Friday, August 7, 2015

City not liable for inmate gang slashing

When is the jail responsible for fights between inmates? Can't these fights be prevented? I cannot answer the second question, but the Court of Appeals answers the first.

The case is Ross v. Correction Officers John and Jane Does, a summary order decided on July 20. Although he was arrested on a misdemeanor charge, plaintiff was placed in the maximum security block because of his criminal history and disciplinary record from prior jailings. Five inmates slashed him in the face in the early afternoon one day. The sole guard assigned to the cellblock was not inside the cellblock at the time of the slashing, in violation of Department of Corrections policy. Plaintiff sues that officer, Mullings.

The district court denied the officers' motion for summary judgment on Ross's failure to protect claim, but the Court of Appeals taketh away that victory and rules for the officers. While prison officials must take reasonable measures to guarantee inmate safety, not every injury results in a constitutional violation. Mullings is off the hook. The Second Circuit finds there is no evidence that Mullings knew about the safety risk to Ross posed by the gang members who slashed him. Ross gets around this by arguing that Mullings is liable because he walked off his post, resulting in the violence.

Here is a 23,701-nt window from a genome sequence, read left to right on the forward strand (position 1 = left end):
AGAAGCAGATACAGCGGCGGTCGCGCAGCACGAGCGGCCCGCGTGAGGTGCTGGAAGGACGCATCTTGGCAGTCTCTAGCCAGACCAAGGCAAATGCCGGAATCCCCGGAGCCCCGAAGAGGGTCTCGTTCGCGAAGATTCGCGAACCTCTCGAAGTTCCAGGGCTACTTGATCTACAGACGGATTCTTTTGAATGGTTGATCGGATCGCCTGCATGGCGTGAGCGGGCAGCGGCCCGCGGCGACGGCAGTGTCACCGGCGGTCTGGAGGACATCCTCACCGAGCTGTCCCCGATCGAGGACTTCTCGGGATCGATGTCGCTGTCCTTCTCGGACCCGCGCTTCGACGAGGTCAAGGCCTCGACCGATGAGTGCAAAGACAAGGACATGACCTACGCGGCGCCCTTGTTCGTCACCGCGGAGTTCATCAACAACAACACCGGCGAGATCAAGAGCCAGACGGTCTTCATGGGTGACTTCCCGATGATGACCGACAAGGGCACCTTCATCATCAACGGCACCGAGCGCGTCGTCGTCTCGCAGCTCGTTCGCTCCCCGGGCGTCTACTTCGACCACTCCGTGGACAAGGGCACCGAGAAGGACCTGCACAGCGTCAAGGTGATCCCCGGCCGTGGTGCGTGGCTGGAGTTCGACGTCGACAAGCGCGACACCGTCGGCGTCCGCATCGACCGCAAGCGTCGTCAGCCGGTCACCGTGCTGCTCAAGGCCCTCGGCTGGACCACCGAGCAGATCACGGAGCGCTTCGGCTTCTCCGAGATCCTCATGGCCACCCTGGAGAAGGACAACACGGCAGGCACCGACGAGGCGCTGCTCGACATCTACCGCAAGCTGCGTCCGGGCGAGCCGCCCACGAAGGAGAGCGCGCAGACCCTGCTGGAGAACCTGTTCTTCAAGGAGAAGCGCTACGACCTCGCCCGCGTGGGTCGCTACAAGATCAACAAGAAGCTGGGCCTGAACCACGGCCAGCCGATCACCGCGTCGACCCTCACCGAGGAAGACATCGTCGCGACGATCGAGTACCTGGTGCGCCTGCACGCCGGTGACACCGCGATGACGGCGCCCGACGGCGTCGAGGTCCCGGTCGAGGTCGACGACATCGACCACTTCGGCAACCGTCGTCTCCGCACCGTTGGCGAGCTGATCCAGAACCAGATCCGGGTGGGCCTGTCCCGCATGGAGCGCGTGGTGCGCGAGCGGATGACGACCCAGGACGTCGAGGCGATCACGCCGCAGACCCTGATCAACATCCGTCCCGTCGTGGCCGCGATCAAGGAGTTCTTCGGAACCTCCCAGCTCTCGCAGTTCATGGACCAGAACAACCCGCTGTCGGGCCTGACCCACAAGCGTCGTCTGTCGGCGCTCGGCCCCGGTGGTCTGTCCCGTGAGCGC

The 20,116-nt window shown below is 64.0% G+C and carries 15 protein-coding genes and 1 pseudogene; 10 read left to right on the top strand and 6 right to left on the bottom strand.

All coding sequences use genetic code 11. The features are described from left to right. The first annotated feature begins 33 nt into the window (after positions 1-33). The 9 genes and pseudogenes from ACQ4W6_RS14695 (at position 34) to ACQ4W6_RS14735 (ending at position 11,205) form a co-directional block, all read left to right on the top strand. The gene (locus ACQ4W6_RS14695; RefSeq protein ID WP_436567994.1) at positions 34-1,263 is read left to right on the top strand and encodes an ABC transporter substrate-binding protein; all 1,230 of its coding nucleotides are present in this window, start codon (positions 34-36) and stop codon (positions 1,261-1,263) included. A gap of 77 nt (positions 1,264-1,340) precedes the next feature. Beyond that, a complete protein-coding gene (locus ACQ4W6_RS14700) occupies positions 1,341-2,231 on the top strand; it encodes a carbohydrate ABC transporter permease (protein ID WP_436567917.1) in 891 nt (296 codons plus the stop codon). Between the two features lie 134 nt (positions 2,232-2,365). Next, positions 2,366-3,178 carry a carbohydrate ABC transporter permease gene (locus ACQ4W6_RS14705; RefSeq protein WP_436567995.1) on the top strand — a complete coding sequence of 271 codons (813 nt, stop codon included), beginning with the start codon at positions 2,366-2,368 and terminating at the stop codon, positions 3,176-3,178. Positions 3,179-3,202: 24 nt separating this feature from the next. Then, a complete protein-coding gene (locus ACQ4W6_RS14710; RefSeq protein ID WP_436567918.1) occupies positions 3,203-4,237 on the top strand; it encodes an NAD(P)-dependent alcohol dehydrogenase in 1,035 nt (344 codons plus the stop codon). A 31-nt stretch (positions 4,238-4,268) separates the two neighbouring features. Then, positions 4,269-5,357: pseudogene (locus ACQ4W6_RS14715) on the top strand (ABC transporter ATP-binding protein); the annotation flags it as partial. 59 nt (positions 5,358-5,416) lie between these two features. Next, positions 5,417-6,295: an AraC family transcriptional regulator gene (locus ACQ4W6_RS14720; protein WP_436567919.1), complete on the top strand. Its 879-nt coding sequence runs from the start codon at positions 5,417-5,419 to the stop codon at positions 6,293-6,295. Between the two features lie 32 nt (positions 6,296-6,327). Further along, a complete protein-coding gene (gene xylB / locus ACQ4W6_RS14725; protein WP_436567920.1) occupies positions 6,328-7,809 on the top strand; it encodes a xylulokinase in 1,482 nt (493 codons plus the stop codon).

Nice try, but not enough, the Second Circuit says. It reasons like this:

We are aware of no controlling precedent adopting such a broad standard. As an initial matter, there are numerous reasons for an officer to leave his or her post in a maximum security facility—some justified, others not. No decision of which we are aware rules that such an officer has committed a constitutional violation irrespective of the circumstances present in a given situation. Such a holding would run counter to the Supreme Court’s [precedent] and our Court’s precedent on this issue. Indeed, in the instant case, such a ruling would force us to ignore important contextual considerations that undermine the argument that Mullings “kn[ew] of and disregard[ed] an excessive risk to [Ross’s] health or safety” and yet still acted with “subjective recklessness.” These considerations include the fact that another corrections officer was still assigned to, and present at, the cellblock at the time of the slashing, and that neither officer had ever witnessed such an attack in their long careers. While Mullings may have exercised poor judgment in temporarily leaving his post, “deliberate indifference describes a state of mind more blameworthy than negligence.”

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